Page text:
Second Hits

Two genetic mutations discovered in subset of acute myeloid leukemia

Ann Kathrin EisfeldMutations in two genes that play a role in many solid tumors might help explain why some people develop acute myeloid leukemia (AML), according to a study led by OSUCCC – James researchers.

The CCND1 and CCND2 genes have been implicated in solid tumors, but this recent study provides some of the first data to describe their role in core binding factor acute myeloid leukemia (CBF-AML).

CBF-AML has two subtypes, called t(8;21) and inv(16). Both are caused by chromosomal damage that merges two different genes. But the resulting fusion genes alone are incapable of causing leukemia; a second mutation is necessary.

“The hematology community has long sought to determine what other factors in addition to the fusion genes occur in this special type of leukemia,” says first author Ann-Kathrin Eisfeld, MD, Internal Medicine resident in Ohio State’s Medical Scientist Training Program and a researcher with the OSUCCC – James Leukemia Research Program. Eisfeld works in the laboratories of OSUCCC – James researchers Clara D. Bloomfield, MD, and Albert de la Chapelle, MD, PhD, who led the study.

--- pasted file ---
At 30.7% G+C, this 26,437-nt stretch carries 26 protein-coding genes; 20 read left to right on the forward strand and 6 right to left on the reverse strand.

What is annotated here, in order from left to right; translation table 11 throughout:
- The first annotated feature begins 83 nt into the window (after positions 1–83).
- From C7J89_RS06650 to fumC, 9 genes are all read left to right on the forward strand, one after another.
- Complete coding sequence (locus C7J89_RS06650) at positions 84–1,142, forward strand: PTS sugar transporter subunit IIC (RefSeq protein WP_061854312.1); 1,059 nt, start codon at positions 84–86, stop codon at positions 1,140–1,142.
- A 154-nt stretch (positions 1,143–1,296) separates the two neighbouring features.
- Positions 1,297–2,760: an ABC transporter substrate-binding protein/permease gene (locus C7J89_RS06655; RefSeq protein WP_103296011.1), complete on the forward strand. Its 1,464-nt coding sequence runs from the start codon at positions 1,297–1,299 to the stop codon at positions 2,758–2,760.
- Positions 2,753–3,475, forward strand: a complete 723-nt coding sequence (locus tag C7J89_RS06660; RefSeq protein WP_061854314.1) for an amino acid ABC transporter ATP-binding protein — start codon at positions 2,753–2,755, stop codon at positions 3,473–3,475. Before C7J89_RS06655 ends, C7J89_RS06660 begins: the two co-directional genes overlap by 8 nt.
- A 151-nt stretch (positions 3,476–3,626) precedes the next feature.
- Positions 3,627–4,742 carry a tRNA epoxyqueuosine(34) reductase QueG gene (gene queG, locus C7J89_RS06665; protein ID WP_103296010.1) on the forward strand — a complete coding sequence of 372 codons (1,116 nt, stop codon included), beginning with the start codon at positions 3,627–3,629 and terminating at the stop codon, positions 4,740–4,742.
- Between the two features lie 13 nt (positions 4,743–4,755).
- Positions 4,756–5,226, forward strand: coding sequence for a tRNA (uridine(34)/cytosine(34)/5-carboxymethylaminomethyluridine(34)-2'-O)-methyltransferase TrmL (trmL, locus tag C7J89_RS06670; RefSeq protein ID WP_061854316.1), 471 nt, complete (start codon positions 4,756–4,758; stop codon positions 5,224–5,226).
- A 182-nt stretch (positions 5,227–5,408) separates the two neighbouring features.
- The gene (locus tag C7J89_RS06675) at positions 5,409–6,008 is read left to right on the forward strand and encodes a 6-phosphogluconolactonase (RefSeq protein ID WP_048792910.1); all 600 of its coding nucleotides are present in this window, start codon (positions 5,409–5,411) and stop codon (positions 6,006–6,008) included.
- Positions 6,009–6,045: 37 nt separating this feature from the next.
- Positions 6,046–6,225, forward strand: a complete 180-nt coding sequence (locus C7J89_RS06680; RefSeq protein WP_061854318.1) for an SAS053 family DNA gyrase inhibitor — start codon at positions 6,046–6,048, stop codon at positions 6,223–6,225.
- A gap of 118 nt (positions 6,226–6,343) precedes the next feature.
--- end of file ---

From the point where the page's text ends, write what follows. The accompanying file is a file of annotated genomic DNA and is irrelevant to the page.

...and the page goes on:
“We are the first to describe that mutations in CCND1, and among the first to describe that mutations in the sister gene CCND2, are unique features of CBF-AML with t(8;21),” Eisfeld says.

The researchers also found that mutations in CCND2 lead to more aggressive growth of leukemia cell lines. “Based on those results, we are seeking to learn if they actually provide a transformative ‘second hit’ that propels the cells carrying the fusion gene to progress into cancer," Eisfeld adds.

The team analyzed pretreatment bone marrow and peripheral blood samples from 177 adult CBF-AML patients who received similar medical treatment through a national clinical trial conducted at multiple centers across the United States.

The findings could help explain the clinical differences between patients with t(8;21) and those with inv(16), and could also lead to the identification of new potential therapeutic targets.

Published in the journal Leukemia.

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